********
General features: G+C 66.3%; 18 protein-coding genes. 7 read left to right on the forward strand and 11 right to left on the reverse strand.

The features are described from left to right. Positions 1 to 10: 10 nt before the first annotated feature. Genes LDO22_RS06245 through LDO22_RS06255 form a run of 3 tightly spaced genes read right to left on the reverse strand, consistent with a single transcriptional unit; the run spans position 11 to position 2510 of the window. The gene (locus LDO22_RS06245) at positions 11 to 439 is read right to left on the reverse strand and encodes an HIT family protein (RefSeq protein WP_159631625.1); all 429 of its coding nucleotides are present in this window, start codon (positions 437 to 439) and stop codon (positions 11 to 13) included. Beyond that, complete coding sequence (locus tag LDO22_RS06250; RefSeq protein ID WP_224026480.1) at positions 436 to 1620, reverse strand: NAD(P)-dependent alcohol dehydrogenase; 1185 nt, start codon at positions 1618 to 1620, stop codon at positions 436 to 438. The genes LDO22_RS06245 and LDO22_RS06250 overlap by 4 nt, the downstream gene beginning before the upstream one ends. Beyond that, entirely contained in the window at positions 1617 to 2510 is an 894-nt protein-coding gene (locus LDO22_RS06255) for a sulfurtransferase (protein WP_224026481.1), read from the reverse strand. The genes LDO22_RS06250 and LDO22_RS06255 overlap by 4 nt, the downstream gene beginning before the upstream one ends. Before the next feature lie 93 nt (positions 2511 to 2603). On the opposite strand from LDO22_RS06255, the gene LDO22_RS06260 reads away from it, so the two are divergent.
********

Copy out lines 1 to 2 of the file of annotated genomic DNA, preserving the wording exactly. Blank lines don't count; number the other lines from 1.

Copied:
General features: G+C 66.3%; 18 protein-coding genes. 7 read left to right on the forward strand and 11 right to left on the reverse strand.

The features are described from left to right. Positions 1 to 10: 10 nt before the first annotated feature. Genes LDO22_RS06245 through LDO22_RS06255 form a run of 3 tightly spaced genes read right to left on the reverse strand, consistent with a single transcriptional unit; the run spans position 11 to position 2510 of the window. The gene (locus LDO22_RS06245) at positions 11 to 439 is read right to left on the reverse strand and encodes an HIT family protein (RefSeq protein WP_159631625.1); all 429 of its coding nucleotides are present in this window, start codon (positions 437 to 439) and stop codon (positions 11 to 13) included. Beyond that, complete coding sequence (locus tag LDO22_RS06250; RefSeq protein ID WP_224026480.1) at positions 436 to 1620, reverse strand: NAD(P)-dependent alcohol dehydrogenase; 1185 nt, start codon at positions 1618 to 1620, stop codon at positions 436 to 438. The genes LDO22_RS06245 and LDO22_RS06250 overlap by 4 nt, the downstream gene beginning before the upstream one ends. Beyond that, entirely contained in the window at positions 1617 to 2510 is an 894-nt protein-coding gene (locus LDO22_RS06255) for a sulfurtransferase (protein WP_224026481.1), read from the reverse strand. The genes LDO22_RS06250 and LDO22_RS06255 overlap by 4 nt, the downstream gene beginning before the upstream one ends. Before the next feature lie 93 nt (positions 2511 to 2603). On the opposite strand from LDO22_RS06255, the gene LDO22_RS06260 reads away from it, so the two are divergent.